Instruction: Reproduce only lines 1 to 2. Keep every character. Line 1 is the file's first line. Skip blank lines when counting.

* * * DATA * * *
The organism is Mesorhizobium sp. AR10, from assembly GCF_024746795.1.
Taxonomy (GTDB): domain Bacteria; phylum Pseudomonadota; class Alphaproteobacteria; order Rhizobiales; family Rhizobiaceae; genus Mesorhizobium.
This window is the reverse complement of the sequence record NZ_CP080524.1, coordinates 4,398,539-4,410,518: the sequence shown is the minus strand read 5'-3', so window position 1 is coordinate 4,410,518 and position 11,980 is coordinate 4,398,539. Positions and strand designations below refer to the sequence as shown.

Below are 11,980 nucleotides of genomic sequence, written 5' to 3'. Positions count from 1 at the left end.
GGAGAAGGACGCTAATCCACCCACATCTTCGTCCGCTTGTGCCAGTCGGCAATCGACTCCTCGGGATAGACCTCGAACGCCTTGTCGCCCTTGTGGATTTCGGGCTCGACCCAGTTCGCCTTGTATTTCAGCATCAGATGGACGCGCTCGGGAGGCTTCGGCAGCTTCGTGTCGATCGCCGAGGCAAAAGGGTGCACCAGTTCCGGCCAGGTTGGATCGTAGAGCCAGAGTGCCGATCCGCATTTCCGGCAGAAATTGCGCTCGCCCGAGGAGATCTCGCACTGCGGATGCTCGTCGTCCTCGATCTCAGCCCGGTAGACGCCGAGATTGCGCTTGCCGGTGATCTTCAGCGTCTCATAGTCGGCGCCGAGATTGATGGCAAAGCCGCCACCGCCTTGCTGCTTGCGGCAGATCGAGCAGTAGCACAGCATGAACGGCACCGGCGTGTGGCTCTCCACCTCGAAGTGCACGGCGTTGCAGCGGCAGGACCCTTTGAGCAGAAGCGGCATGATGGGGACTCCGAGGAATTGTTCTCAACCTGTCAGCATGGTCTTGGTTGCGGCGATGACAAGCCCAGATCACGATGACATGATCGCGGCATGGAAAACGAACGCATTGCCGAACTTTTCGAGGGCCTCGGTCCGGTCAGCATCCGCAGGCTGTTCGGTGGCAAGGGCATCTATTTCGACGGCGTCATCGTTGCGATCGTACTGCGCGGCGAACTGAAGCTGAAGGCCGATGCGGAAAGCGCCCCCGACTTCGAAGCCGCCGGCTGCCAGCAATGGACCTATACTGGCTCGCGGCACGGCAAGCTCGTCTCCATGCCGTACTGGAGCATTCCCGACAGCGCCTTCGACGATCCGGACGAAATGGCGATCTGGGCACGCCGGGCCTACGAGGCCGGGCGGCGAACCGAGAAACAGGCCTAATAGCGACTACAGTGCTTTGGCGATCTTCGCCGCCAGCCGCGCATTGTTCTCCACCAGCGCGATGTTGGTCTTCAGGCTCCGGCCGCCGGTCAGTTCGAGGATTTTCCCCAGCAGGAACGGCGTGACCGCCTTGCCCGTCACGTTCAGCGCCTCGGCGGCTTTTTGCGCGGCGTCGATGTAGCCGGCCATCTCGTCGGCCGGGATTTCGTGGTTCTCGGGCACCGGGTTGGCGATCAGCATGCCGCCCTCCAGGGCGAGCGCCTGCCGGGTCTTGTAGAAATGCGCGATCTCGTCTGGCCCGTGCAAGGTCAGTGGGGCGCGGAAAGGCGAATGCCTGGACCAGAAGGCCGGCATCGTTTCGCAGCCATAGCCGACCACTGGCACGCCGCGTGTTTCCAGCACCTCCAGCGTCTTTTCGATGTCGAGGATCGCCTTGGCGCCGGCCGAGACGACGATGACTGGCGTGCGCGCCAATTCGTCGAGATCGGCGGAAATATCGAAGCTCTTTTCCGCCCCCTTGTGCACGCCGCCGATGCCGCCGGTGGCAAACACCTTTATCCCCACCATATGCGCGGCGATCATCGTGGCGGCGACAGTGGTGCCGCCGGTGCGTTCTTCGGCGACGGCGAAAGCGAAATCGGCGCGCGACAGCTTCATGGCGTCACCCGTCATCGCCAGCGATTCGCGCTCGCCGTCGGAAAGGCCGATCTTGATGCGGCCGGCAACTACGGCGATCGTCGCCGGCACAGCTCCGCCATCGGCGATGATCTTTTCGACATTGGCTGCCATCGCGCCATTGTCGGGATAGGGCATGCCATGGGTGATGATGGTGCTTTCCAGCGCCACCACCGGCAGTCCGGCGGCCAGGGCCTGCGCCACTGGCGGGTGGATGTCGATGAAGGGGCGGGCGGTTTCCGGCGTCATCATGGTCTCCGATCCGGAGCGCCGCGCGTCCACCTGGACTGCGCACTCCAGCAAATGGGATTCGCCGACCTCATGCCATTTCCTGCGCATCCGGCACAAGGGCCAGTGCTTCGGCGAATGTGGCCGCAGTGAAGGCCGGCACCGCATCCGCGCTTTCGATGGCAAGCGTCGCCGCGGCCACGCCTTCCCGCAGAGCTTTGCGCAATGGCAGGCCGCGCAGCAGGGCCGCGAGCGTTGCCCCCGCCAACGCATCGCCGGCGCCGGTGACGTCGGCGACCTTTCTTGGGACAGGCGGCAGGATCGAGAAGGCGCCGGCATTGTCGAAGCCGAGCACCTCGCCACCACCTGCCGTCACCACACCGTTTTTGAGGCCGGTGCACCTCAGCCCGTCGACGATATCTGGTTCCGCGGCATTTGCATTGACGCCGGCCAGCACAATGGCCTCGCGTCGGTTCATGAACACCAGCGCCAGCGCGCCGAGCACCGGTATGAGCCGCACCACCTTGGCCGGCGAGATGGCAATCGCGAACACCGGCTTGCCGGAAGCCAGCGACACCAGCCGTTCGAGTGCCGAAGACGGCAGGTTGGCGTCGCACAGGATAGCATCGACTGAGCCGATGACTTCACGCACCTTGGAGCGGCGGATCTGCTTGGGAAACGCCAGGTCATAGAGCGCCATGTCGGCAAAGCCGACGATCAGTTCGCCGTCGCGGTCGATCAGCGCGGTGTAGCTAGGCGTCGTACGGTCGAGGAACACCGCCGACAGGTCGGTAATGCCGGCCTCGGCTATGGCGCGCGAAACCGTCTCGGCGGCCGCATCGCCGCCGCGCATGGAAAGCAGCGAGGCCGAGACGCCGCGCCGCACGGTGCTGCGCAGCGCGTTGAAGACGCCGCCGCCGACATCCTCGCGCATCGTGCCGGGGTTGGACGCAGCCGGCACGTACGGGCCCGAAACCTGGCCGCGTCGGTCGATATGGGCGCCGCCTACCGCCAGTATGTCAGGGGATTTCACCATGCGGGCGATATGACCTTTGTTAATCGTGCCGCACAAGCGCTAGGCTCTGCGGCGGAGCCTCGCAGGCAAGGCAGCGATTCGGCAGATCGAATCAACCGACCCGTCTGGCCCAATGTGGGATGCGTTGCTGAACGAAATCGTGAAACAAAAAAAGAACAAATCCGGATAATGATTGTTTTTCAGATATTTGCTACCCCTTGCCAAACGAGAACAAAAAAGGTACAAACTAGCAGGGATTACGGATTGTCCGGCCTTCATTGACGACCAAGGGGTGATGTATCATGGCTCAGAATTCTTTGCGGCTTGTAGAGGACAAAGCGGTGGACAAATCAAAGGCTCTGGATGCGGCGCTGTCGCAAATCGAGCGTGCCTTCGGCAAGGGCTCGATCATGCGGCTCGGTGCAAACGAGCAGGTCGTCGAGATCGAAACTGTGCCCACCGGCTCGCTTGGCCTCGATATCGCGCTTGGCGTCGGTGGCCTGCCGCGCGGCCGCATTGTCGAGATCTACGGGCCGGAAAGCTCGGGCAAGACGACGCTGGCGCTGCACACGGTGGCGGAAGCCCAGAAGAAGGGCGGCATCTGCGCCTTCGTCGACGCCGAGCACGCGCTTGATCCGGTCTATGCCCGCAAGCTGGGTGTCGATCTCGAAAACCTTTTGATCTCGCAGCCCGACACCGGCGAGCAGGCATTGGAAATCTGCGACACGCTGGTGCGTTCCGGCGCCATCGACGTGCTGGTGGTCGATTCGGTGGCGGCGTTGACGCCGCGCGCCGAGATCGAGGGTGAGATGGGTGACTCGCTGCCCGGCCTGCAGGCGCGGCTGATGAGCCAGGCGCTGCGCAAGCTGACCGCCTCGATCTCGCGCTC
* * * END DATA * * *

The organism is Mesorhizobium sp. AR10, from assembly GCF_024746795.1.
Taxonomy (GTDB): domain Bacteria; phylum Pseudomonadota; class Alphaproteobacteria; order Rhizobiales; family Rhizobiaceae; genus Mesorhizobium.